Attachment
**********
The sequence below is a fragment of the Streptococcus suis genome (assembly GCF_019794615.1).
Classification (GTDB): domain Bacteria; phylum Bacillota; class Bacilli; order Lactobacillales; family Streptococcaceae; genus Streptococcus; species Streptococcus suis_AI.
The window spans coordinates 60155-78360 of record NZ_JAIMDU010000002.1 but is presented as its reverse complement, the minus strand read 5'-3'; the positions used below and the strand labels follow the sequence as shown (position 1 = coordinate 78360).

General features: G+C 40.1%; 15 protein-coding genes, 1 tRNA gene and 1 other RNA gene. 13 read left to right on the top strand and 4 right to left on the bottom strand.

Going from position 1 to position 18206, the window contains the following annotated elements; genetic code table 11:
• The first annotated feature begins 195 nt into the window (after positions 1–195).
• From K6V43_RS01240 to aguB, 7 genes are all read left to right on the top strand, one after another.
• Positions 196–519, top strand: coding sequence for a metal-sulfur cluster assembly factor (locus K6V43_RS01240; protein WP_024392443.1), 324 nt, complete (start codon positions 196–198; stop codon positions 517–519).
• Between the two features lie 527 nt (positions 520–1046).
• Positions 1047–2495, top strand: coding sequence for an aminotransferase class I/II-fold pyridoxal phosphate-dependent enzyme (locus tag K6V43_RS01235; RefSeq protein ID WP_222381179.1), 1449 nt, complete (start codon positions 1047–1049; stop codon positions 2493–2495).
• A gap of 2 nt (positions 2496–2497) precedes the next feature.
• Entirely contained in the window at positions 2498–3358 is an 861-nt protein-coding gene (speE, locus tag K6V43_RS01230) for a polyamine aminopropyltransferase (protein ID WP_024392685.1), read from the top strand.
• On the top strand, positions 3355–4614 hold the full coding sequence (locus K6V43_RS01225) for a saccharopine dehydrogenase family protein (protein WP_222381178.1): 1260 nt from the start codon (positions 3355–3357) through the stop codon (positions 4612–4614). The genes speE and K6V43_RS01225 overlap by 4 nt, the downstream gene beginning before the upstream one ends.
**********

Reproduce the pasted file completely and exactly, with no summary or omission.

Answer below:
The sequence below is a fragment of the Streptococcus suis genome (assembly GCF_019794615.1).
Classification (GTDB): domain Bacteria; phylum Bacillota; class Bacilli; order Lactobacillales; family Streptococcaceae; genus Streptococcus; species Streptococcus suis_AI.
The window spans coordinates 60155-78360 of record NZ_JAIMDU010000002.1 but is presented as its reverse complement, the minus strand read 5'-3'; the positions used below and the strand labels follow the sequence as shown (position 1 = coordinate 78360).

General features: G+C 40.1%; 15 protein-coding genes, 1 tRNA gene and 1 other RNA gene. 13 read left to right on the top strand and 4 right to left on the bottom strand.

Going from position 1 to position 18206, the window contains the following annotated elements; genetic code table 11:
• The first annotated feature begins 195 nt into the window (after positions 1–195).
• From K6V43_RS01240 to aguB, 7 genes are all read left to right on the top strand, one after another.
• Positions 196–519, top strand: coding sequence for a metal-sulfur cluster assembly factor (locus K6V43_RS01240; protein WP_024392443.1), 324 nt, complete (start codon positions 196–198; stop codon positions 517–519).
• Between the two features lie 527 nt (positions 520–1046).
• Positions 1047–2495, top strand: coding sequence for an aminotransferase class I/II-fold pyridoxal phosphate-dependent enzyme (locus tag K6V43_RS01235; RefSeq protein ID WP_222381179.1), 1449 nt, complete (start codon positions 1047–1049; stop codon positions 2493–2495).
• A gap of 2 nt (positions 2496–2497) precedes the next feature.
• Entirely contained in the window at positions 2498–3358 is an 861-nt protein-coding gene (speE, locus tag K6V43_RS01230) for a polyamine aminopropyltransferase (protein ID WP_024392685.1), read from the top strand.
• On the top strand, positions 3355–4614 hold the full coding sequence (locus K6V43_RS01225) for a saccharopine dehydrogenase family protein (protein WP_222381178.1): 1260 nt from the start codon (positions 3355–3357) through the stop codon (positions 4612–4614). The genes speE and K6V43_RS01225 overlap by 4 nt, the downstream gene beginning before the upstream one ends.